Canberra Raiders will face minor premiers Melbourne Storm in the NRL finals after a shock loss to New Zealand Warriors, while Gareth Widdop and Jeremy Latimore bid a triumphant farewell to St George Illawarra Dragons.

The Raiders were unable to regain third position from South Sydney Rabbitohs – who will face rivals Sydney Roosters in the qualifying finals – as they went down 24-20 at GIO Stadium on Saturday.

Ahead of their meeting with the Storm, Canberra will have concerns over Michael Oldfield after the wing went off with a shoulder injury sustained while touching down in the corner and making it 20-12 in the 53rd minute.

There could also be trouble for Hudson Young, who appeared to make contact with Adam Pompey's eye while attempting to stop him score a try in the 30th minute. Young served a five-match suspension for a similar offence against Canterbury Bulldogs in June. Addressing the latest incident, Raiders coach Ricky Stuart said: "I know he didn't gouge the kid."

The Warriors rallied late on to secure a win, as Roger Tuivasa-Sheck polished off an incredible move after the visitors did superbly to keep the ball alive on the last tackle in the 69th minute and Blake Green ran in to complete a surprise turnaround.

Widdop converted four tries and assisted one in his final match before departing for Super League side Warrington Wolves as the Dragons defeated the Titans 24-16.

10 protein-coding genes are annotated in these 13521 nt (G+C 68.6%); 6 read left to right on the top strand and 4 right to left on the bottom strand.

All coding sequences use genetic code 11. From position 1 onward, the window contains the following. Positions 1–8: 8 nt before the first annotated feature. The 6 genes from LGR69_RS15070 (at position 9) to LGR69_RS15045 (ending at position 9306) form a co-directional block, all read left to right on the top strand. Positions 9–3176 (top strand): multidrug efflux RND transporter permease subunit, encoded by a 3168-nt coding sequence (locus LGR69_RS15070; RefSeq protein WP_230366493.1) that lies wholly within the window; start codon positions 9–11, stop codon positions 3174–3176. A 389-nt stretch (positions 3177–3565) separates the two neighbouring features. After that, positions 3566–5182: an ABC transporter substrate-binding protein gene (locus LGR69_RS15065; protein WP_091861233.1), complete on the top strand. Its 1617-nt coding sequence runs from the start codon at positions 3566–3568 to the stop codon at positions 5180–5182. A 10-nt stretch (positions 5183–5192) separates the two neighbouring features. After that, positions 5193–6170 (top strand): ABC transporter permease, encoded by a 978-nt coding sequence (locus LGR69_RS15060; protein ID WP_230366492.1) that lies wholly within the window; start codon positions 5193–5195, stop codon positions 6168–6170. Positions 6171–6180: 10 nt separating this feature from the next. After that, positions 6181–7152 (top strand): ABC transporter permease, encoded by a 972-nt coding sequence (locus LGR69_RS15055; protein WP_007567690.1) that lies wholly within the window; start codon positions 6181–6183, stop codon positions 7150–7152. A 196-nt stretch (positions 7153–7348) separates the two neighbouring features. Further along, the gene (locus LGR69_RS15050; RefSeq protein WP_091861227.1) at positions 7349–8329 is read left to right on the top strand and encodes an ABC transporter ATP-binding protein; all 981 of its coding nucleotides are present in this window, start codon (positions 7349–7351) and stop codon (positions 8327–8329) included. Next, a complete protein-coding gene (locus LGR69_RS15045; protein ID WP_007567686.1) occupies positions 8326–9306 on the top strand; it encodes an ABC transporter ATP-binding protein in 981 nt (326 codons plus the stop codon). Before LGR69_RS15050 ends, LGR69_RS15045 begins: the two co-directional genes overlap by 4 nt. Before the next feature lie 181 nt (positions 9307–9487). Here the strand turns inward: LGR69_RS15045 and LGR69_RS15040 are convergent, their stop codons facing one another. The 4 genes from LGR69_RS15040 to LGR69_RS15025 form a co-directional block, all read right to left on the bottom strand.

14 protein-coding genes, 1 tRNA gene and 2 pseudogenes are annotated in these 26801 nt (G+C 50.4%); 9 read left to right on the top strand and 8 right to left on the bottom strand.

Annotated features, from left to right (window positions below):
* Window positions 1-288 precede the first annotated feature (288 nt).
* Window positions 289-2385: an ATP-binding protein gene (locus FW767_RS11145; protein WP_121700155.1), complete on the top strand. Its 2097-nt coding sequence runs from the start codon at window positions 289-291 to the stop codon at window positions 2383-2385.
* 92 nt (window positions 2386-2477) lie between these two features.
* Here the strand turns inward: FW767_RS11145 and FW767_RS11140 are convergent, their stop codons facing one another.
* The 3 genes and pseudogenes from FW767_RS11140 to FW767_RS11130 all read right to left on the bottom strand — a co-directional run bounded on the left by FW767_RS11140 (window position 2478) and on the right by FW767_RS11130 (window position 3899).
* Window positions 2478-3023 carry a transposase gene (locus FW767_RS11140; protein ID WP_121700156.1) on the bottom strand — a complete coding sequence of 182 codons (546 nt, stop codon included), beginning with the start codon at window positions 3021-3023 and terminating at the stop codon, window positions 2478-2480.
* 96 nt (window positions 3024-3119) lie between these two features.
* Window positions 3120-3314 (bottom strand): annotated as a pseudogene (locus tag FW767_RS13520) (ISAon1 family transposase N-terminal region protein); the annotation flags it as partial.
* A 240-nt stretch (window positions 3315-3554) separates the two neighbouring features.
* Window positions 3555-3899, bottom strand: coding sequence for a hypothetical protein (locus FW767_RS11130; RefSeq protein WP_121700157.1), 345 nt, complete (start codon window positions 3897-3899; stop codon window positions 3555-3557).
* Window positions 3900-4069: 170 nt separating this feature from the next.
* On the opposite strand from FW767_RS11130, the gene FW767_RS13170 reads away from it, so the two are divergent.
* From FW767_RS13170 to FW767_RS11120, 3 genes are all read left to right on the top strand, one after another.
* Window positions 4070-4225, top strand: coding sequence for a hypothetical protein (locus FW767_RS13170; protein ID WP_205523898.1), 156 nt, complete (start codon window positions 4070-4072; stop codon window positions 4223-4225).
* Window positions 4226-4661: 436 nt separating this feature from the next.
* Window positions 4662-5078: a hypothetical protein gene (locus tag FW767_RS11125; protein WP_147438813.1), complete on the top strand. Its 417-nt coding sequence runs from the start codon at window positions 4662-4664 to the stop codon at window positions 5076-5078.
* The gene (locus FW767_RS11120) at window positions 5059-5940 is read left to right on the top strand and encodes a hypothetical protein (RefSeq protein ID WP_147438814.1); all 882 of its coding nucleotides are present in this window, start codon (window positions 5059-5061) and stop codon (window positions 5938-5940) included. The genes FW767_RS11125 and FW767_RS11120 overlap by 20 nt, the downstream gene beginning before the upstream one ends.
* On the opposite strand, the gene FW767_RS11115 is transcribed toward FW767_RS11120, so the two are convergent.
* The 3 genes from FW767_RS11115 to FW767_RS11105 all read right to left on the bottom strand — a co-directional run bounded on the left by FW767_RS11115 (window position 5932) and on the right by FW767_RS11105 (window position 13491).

Half-back Widdop - who became the first Englishman to score 1,000 NRL points - released Ben Hunt for his second try in the space of six minutes, with Latimore coming on for the final two minutes to help Paul McGregor's side close their season with victory in his final match before retirement.

Brisbane Broncos were unable to guarantee their place in the finals as they fell to a humbling 30-14 loss at the Bulldogs.

Nick Meaney scored a hat-trick and had 22 points as the Bulldogs ended the season with another upset that means the Broncos must hope Wests Tigers and Cronulla Sharks do not draw on Sunday – an unlikely result that would send both teams through at Brisbane's expense.

The last spot in the NRL finals will be determined on Sunday when Cronulla Sharks visit Wests Tigers hoping to hang on to a top-eight berth.

Both the Tigers and the Sharks have 24 points each after 23 rounds, but the latter's greater points differential means they are in pole position to reach the finals.

The sixth-placed Parramatta Eels will look to leapfrog Manly Sea Eagles into fifth while Melbourne Storm, already confirmed as the minor premiership champions, will hope to round off the regular season in style when they host the North Queensland Cowboys.

We take a look at the Opta facts for the last round of NRL fixtures.

 

Thursday

South Sydney Rabbitohs (15-8) v Sydney Roosters (17-6)